Athletes Village could be the real-life setting for a disaster film right now.

After being postponed last year due to the coronavirus pandemic, the Tokyo 2020 Olympics is now due to begin in just over 120 days, with the Opening Ceremony scheduled for 23 July.

As the countdown to the Games continues in earnest, the Torch Relay is about to commence on 25 March–despite controversial withdrawals by runners and volunteers–and with senior officials stepping down due to inappropriate remarks, there’s been a lot of recent chatter around the Olympics. However, there’s one place that’s been eerily devoid of chatter: the Athletes Village.

Had the Olympics gone ahead as scheduled, the Village would be a hive of activity right now, with apartments being refurbished for future residents to move into from 2023. 

▼ The Olympic Village/Paralympic Village is located on the Harumi waterfront, a manmade island in Tokyo Bay.

However, the 13-hectare waterside location looks like an abandoned ghost town right now, with photos like these, taken by Twitter user @kyon090979, showing the complexes in the village looking shiny and brand new, but missing one vital thing…signs of life.

Images: Twitter/@kyon090979

Approximately 30,000 athletes and coaches are expected to reside at the village throughout the Games. Right now, though, the empty grounds and gates make it look like an abandoned complex.

▼ These photos, taken by @liner104, show “Do Not Enter” signs posted on fences all around the perimeter.

Images: Twitter/@liner104

When the sun dips, the compound looks even more imposing and off-limits, with people online likening it to a real-life setting for a video game or disaster film. The unsettling atmosphere has been attracting photographers like @SOC30kibf, who’ve managed to get up close to the site to give us an idea of what it feels like to be there right now.

Images: Twitter/@SOC30kibf

As debate swirls around whether or not the Olympics should be held at all, these images give us a glimmer into the amount of new construction undertaken by Tokyo in the lead-up to the Games.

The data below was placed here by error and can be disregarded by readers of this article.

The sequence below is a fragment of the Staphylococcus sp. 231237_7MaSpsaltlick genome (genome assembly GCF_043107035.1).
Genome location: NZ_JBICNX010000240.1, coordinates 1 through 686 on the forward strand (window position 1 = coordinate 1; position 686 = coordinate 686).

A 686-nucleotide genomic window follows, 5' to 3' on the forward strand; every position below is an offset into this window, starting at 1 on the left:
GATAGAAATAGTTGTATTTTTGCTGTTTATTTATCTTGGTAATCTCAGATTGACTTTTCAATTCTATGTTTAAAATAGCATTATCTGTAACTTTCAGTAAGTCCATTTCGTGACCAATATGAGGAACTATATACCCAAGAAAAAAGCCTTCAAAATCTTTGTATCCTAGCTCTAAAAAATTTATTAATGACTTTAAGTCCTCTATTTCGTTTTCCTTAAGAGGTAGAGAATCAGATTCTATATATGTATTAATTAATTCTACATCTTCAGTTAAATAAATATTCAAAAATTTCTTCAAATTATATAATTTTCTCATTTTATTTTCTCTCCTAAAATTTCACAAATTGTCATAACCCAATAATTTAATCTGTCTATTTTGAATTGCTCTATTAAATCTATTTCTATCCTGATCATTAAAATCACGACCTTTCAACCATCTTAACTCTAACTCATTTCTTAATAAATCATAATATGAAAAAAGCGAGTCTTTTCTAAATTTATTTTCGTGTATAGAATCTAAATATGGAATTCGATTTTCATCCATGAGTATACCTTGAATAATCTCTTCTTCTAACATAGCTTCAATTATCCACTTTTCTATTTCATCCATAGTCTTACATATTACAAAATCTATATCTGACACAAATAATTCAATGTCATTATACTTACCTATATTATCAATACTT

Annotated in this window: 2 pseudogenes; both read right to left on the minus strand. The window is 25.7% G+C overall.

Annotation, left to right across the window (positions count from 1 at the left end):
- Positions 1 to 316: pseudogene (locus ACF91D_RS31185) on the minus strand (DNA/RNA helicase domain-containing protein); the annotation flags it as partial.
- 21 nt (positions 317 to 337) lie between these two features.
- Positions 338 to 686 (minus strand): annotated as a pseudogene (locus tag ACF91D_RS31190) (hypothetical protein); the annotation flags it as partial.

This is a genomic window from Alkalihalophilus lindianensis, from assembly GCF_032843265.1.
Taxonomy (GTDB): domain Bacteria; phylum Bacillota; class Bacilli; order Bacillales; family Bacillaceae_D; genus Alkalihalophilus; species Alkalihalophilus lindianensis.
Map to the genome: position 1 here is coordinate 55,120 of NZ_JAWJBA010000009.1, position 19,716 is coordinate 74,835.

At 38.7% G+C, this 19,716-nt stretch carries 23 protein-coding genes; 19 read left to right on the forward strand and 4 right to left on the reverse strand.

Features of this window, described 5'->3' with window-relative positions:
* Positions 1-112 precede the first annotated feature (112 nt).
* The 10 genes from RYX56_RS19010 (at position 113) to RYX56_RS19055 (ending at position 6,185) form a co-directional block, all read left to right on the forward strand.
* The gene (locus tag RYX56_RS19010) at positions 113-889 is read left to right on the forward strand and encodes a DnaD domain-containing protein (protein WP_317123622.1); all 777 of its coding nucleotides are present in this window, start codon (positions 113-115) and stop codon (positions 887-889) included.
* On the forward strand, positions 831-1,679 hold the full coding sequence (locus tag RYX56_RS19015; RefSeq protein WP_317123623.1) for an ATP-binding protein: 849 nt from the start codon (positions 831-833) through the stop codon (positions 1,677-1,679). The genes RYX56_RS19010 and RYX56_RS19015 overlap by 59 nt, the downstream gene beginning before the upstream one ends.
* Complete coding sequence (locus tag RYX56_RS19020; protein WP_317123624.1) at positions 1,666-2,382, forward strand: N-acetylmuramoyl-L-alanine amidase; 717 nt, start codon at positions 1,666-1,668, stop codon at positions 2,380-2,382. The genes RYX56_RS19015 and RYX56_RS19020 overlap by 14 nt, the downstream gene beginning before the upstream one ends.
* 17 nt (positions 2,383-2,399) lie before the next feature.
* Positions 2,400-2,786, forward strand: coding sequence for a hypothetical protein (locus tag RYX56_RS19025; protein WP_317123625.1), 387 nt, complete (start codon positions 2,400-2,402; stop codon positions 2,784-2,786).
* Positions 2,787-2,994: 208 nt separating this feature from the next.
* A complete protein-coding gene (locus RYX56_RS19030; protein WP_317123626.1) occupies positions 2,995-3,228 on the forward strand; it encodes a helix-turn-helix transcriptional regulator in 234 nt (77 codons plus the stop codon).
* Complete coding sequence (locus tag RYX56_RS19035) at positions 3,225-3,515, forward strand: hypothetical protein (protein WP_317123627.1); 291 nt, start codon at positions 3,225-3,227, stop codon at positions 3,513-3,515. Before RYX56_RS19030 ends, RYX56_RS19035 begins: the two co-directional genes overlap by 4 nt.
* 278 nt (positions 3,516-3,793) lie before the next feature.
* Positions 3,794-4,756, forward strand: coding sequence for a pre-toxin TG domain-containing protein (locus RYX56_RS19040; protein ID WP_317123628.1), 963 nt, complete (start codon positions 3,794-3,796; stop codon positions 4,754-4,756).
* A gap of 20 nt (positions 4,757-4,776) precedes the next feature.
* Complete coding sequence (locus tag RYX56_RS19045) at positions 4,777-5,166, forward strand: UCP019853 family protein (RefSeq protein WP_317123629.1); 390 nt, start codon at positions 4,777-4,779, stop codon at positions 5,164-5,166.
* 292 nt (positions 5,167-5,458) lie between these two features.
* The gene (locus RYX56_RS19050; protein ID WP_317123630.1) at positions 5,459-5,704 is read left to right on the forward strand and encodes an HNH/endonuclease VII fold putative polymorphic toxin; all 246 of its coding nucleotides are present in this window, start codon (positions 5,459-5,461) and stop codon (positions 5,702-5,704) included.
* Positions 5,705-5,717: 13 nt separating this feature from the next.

▼ These photos from @pousanpoposan show the enormous scale of the complex, which has incurred extra costs for maintenance during the one-year postponement.

The newly built apartment complexes have been designed to provide residents with expansive waterside views of Tokyo, including a vista of the nearby Rainbow Bridge.

Images: Twitter/@pousanpoposan

As this photo from Twitter user @871NSR shows, the Olympic Village is located on prime real estate, and consists of 5,600 units spread across 23 high-rise buildings.

▼ The waterfront apartments will be refurbished after the Olympics, when the complex will become known as “Harumi Flag“.

Image: Twitter/@871NSR

The postponement of the Olympics hasn’t just thrown a spanner into the works for those directly involved in the Games, as future residents now have to wait to find out if their scheduled March 2023 move-in date will need to be pushed back as well. According to buyers, contracts state they must accept a handover delay in the case of unforeseeable reasons out of the seller’s control.

Around 12,000 people are expected to reside here after the Olympics, and over 2,000 applications were submitted for 940 apartments when they were put up for sale last July.

▼ The complex will include parks, commercial facilities and schools.

Images: Twitter/@zuttappk

As these photos show, the complexes combine modern design with traditional Japanese elements, like bamboo features.

Images: Twitter/@zuttappk

While there’s likely to be a delay for the handover of the newly refurbished apartments after the conclusion of the Games, it will have to serve its purpose as the Athletes Village first before any residents are able to move in.

With the government’s recent announcement that the Games will be held without international visitors, who will be barred from entering the country during the Olympics, it looks certain that the Games will go on, despite the ongoing pandemic. And while it will be a very different type of Olympics for the athletes, the Village is here ready to welcome them, albeit with new guidelines advising them to arrive five days prior to the start of their competition and leave a maximum of 48 hours after participating.

That means the Village will likely remain a ghost town for the next few months, before exploding into life with the arrival of 206 visiting National Olympic Committees from around the world. And with a special health facility due to be set up on the grounds to prevent coronavirus clusters from spreading amongst the competitors, here’s hoping the Village gets good reviews from its very first residents. Because with all the negative news surrounding the Games at the moment, we could all do with some good news.

Source: Hachima KikouJapan Property Central, International Olympic Committee 
Top image: Twitter/@SOC30kibf
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